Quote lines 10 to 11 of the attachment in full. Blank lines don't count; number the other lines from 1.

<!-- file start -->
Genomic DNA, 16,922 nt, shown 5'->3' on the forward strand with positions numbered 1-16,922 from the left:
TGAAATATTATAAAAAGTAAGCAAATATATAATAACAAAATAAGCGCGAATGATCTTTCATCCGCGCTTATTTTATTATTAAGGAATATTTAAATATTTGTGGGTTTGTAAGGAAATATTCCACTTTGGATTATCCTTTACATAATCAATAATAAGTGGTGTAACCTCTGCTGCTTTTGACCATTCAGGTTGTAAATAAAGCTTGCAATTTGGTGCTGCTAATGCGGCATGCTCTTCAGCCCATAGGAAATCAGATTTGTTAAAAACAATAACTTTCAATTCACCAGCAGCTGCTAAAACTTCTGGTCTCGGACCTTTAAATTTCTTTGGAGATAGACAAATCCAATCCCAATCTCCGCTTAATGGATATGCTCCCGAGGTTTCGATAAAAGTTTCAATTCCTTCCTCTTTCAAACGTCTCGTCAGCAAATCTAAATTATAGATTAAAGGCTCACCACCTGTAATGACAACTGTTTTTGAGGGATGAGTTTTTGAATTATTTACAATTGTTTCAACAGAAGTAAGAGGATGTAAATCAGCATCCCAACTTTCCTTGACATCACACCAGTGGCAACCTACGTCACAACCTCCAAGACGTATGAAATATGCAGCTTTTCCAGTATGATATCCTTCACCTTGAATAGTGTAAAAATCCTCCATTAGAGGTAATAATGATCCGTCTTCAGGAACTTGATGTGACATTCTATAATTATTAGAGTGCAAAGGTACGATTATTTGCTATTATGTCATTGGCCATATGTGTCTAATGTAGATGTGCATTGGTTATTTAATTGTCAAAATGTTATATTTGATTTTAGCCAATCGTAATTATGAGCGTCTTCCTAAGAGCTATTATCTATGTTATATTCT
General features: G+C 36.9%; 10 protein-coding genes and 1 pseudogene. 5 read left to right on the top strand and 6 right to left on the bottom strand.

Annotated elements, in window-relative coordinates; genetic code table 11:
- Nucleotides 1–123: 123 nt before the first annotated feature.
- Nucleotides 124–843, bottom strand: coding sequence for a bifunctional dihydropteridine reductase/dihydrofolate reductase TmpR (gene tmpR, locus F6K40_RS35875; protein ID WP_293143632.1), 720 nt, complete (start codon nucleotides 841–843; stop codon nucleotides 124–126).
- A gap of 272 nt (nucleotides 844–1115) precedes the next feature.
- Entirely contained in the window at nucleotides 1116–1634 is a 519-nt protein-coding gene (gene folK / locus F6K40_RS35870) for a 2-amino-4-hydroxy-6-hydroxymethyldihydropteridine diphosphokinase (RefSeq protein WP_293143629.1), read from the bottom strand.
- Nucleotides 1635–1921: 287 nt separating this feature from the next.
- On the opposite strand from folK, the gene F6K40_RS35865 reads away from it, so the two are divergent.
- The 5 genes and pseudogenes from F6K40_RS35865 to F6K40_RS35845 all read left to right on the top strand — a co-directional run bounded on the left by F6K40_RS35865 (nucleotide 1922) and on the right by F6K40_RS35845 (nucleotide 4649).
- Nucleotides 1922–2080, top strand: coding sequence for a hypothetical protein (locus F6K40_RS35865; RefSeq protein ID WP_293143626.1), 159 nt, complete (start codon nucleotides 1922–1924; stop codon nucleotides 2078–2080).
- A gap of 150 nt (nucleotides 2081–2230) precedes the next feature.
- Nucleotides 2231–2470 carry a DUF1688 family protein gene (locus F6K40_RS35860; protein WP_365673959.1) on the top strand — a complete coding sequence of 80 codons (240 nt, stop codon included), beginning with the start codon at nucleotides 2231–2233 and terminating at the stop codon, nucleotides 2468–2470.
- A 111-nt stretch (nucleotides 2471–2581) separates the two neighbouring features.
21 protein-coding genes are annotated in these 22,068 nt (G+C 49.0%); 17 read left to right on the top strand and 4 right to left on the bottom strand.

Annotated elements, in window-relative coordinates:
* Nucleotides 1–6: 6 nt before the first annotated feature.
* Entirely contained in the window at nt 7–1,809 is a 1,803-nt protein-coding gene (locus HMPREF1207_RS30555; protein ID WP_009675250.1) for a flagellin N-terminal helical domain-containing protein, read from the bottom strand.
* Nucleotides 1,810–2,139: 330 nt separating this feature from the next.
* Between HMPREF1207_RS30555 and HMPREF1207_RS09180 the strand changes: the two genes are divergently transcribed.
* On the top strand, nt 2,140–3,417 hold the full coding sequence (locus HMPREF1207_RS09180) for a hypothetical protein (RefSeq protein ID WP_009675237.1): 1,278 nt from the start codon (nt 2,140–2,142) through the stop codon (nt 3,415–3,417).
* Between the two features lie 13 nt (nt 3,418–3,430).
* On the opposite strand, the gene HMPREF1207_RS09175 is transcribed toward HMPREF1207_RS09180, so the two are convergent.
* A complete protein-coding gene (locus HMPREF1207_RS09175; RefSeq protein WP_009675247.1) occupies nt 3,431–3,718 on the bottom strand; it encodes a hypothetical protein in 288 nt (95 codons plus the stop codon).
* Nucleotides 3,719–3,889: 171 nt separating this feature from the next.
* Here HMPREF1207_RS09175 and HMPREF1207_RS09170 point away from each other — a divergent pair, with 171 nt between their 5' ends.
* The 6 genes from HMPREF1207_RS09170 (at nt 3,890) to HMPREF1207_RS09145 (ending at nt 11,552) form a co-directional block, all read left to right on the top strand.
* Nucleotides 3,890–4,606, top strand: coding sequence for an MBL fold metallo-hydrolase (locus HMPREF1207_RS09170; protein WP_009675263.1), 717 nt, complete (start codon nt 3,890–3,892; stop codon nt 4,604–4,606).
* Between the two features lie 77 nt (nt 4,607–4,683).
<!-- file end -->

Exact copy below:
- On the opposite strand from folK, the gene F6K40_RS35865 reads away from it, so the two are divergent.
- The 5 genes and pseudogenes from F6K40_RS35865 to F6K40_RS35845 all read left to right on the top strand — a co-directional run bounded on the left by F6K40_RS35865 (nucleotide 1922) and on the right by F6K40_RS35845 (nucleotide 4649).